Keep a realistic lid on extravagant up-grade spending though, on a bike of this level. If you feel you’ve outgrown V-brakes, 24 gears, heavy crank and that dull fork all at once, you’ve outgrown the bike. All these upgrades combined will probably cost more than the equivalent next level of bike that’ll have a lighter frame. Just around the $4700 mark is the Mt.Fuji Pro, with its Tora fork, 27 speeds, lightweight frame and powerful Avid Single digit V-brakes as standard.





Just what is an entry level bike?

As always ‘Safety First’, the last thing anyone wants let alone a beginner is for a bike frame or wheel to fail under normal use. Thankfully today this is a very rare occurrence, aluminum framed hard-tail bikes normally start at $2000+ and at this level are over engineered to be strong at the expense of slightly heavier. If you’re not sure take a close look at where the frame tubes meet at the quality of the welding, it should look tidy but prominent.

Most bikes in this price bracket will have V-Brakes (rim brakes) or mechanical disc brakes. If adjusted correctly both types will stop the bike sharply without too much effort, although V-brakes will take worryingly longer in the wet. Entry level Disc brakes, usually cable operated are becoming increasingly common on cheaper bikes but can weigh a considerable amount compared to good quality V-brakes. –Of the five bikes I bought two years ago with entry level mechanical discs, over half have ceased to work!

Most forks in this price range will do an acceptable job over the terrain & pace a beginner will normally ride, flatish trail & road. Adjustment will probably be limited to ‘preload’ which should be increased if you find you’re using all the available travel and bottoming out frequently.

An entry level Mountain Bike will do most things its more expensive big sister does and until the going really gets tough a beginner may be hard pushed to tell the difference.

More $ = Less Bike?

If I’ve learnt one thing from owning & riding a $26’000 bike and a $2600 bike is that the former isn’t ten times better than the latter.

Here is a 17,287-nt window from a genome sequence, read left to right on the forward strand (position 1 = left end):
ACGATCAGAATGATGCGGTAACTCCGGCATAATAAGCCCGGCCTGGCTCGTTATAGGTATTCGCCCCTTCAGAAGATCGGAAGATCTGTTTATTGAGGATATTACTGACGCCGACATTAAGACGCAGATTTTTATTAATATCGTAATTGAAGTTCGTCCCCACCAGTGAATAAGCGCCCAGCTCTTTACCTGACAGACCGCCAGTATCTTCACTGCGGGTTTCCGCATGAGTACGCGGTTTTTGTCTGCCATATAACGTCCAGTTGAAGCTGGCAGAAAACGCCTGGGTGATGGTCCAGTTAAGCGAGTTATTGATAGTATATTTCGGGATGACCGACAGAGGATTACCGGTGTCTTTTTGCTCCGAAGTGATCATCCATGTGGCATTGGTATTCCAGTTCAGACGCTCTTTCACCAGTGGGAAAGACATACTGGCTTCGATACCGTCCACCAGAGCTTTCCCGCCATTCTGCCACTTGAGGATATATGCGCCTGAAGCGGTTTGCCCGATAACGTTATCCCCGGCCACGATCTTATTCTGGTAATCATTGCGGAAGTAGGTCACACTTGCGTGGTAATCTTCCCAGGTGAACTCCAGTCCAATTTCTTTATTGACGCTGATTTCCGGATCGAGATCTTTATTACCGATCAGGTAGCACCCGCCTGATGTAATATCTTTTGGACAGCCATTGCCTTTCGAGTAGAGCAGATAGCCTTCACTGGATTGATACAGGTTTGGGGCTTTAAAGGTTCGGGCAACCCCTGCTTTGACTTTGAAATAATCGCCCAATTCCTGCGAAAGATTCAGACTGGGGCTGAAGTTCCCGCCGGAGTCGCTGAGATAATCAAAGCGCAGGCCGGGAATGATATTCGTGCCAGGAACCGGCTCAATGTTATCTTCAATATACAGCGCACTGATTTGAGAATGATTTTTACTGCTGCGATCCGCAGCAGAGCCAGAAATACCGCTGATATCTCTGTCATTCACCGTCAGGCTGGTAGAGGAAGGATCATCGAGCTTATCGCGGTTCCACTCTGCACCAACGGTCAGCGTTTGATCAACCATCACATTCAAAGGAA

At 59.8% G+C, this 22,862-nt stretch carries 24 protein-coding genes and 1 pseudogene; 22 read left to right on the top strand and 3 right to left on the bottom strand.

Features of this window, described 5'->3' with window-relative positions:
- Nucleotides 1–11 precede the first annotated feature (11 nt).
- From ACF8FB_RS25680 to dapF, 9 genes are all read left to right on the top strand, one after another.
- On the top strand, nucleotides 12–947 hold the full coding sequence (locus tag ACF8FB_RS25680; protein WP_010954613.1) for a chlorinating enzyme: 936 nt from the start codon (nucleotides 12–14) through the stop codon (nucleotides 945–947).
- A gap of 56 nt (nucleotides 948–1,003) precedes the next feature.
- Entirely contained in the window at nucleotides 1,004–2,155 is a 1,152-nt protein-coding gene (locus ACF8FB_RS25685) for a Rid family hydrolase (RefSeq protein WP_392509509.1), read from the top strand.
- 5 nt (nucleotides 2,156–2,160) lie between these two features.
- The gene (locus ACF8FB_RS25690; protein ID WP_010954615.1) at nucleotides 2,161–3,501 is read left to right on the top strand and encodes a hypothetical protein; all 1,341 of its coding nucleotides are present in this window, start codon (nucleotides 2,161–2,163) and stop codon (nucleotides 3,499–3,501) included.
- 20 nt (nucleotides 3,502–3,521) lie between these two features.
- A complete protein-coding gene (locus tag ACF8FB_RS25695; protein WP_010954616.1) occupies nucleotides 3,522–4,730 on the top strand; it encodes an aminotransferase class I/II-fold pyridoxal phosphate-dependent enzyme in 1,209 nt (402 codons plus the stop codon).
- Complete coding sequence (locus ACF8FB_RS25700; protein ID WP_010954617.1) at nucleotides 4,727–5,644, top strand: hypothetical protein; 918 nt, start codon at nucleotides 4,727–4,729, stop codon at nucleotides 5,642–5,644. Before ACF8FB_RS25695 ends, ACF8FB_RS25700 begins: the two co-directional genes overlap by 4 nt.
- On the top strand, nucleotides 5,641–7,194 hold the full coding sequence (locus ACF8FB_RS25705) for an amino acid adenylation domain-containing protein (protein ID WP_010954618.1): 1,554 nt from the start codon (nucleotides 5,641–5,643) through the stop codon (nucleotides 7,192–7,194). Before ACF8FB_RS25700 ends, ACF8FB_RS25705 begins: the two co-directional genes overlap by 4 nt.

By far the biggest amount of that expensive price tag is spent on components that weigh less, in some cases just a few grams less but cost a few thousand more. Useful if you’re seriously looking at a spot on the podium where leaders are seconds apart but far less important than the difference an extra 30 minutes of training a week could make…

Another thing to bear in mind especially if you’re going to be riding more than once a week is that expensive lightweight components will wear out quicker than their cheaper, slightly heavier counterparts which could have you spending a further $5000 a year on a replacement drive train components, ouch! A good compromise is mid-range equipment like Deore, SLX which I use, plus it costs peanuts in comparison.

Bottom line is whilst the latest carbon fibre full suspension might cast admiring glances in the car park, it’s the owners ability to ride it on the trail that really matters…

What’s in a name?

In most cases each brand only produces frames and relies on roughly the same components grouping as every other manufacturer on their entry level range, usually a mix of Shimano or Sram. However the price difference between well known brands such as Trek, Specialized Vs. a lesser known brand like Fuji or Hasa can be as much as $2000 for what is essentially the same components package. –Don’t let your conscience overlook the fact that top name brands are often more expensive because of the money they invest in frame design technology that is often just copied by the lesser known manufacturers, although more prevalent amongst top end bikes.

18,21,24,27 Speed?

The first Mountain Bike I owned had 18 gears way more than the 12 I’d had on my racing bike, almost more than I felt I needed at the time, most MTB’s now have either 24 or 27. Despite the difference most bikes will have a similar low gear and a similar high gear with the 27 speed bikes having slightly more range in between. To be honest without looking it’s a difference most experienced riders would hardly notice but usually means a $500-$1000 price increase to have the luxury of a couple of extra usable gear ratios.

As the holiday season hits full swing many folks will be indulging in Hong Kong’s 2nd favorite sport which is shopping – we all know that MTB is #1. But before you plunk down your hard earned money on a top-end bike perhaps it’s worthwhile to reconsider bikes towards the bottom of the range? Steve Coward did. Steve owns and operates CrossCountryHK, a local MTB skills training and guiding company. Here are his insights on budget bikes.